HANNA BARRY: Exactly. And we just move on. It doesn’t fit into neat little boxes. You did mention the Foschini Group, with first-half results out today. Quite nicely up on an increase in cash purchases –I believe alongside some new store openings as well. I guess in this tough environment for retail, cash is probably a safer bet than credit sales. So Foschini’s cash sales up slightly to 46%. Are you a fan of TFG?

DAVID SHAPIRO: They are coming from a low base and they are not very expensive. My worries are around the consumer in South Africa. We heard from Tumisang that mining is down. Manufacturing seems to be a little better, but certainly not at levels that are going to propel this economy further. So I’m concerned. Somewhere it’s got to start impacting on the consumer. We are not getting a flood of tourists coming in here. So it’s difficult to reconcile the real economy with some of the numbers that we are seeing and when it’s going to fail. But Foschini – very, very good result relative to where we are in this economy. Look, it’s probably one of the cheaper ones. Whether you go in terms of this kind of market on that side I don’t know. I’m a bit cautious of buying retailers.

HANNA BARRY: Also some strong results from Mediclinic. That hospital group is of course just expanding all over the place, now creating the largest hospital group in the United Arab Emirates, doing that combination with Al Noor, also buying a stake in Spire Healthcare in the UK. That’s a good business.

DAVID SHAPIRO: Here we had the adjusted – I don’t know – headline earnings, whatever it is, 19% or whatever it is. But I like the group very much, and I like what they are doing. They’ve externalised this business now – it will be listed in London. But a very good result. I hold them because I think this is not the end of their expansion trail. I think they are going to continue to add hospitals. They’ve got Rembrandt, the Remgro Group, behind them. They’ve got deep pockets and have up to now financed them. So it still remains a favourite of mine. These are the businesses that you must buy – those that are spreading geographically and not confined to just one area like South Africa. But at least they are covered in Switzerland, the UAE and now the UK.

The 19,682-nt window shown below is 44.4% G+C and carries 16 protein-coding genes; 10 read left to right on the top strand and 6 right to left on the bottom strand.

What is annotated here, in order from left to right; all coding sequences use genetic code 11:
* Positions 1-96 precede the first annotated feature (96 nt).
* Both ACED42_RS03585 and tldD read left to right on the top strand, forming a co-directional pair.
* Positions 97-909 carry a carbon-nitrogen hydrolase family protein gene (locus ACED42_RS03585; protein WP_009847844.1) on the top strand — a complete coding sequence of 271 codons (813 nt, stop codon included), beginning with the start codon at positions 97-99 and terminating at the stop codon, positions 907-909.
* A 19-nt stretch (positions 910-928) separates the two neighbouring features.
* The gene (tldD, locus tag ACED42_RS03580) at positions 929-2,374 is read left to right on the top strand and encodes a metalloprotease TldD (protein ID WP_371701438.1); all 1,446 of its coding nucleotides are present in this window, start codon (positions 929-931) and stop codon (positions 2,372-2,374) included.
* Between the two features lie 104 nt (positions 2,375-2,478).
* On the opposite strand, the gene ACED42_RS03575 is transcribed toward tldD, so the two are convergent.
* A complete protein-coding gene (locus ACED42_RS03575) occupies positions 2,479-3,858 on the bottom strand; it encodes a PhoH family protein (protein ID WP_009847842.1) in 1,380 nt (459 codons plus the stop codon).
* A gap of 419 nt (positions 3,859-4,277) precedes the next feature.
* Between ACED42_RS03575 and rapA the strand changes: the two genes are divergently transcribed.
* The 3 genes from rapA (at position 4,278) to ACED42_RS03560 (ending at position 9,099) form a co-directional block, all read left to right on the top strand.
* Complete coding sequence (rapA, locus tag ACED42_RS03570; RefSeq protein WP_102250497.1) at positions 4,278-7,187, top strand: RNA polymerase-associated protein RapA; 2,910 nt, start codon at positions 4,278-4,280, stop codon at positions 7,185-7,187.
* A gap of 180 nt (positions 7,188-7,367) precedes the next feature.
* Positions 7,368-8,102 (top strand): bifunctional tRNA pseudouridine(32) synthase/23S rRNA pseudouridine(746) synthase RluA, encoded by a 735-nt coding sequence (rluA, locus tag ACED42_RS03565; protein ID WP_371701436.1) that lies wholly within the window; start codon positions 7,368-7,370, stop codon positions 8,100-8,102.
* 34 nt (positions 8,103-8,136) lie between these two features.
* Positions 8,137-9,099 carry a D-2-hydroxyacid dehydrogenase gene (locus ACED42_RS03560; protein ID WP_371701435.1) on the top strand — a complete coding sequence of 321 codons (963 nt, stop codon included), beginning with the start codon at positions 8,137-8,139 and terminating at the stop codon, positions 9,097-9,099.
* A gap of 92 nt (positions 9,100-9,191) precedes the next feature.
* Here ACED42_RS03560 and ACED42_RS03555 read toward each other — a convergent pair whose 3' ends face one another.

HANNA BARRY: Briefly, Distribution And Warehousing Network Limited, Dawn, which is a manufacturer of hardware and kitchen products, etc. Perhaps not the most exciting company but what was interesting in its results today, it said that two of executives, its CEO and CFO, were repaying bonuses totalling R7m to the company because of poor performance. That was a decision taken by the board and agreed to by the management. I thought quite encouraging. That share price up 18%, for what it’s worth.

DAVID SHAPIRO: Well, they came from a loss to a profit. Again, coming off a very low base. But also trapped in a difficult industry. This is a business that historically has been very well run. It’s just been caught in circumstances. But I think that’s a very noble gesture. I’d like to see our bank men do that as well. [Chuckles]

HANNA BARRY: Me too. Thanks, David.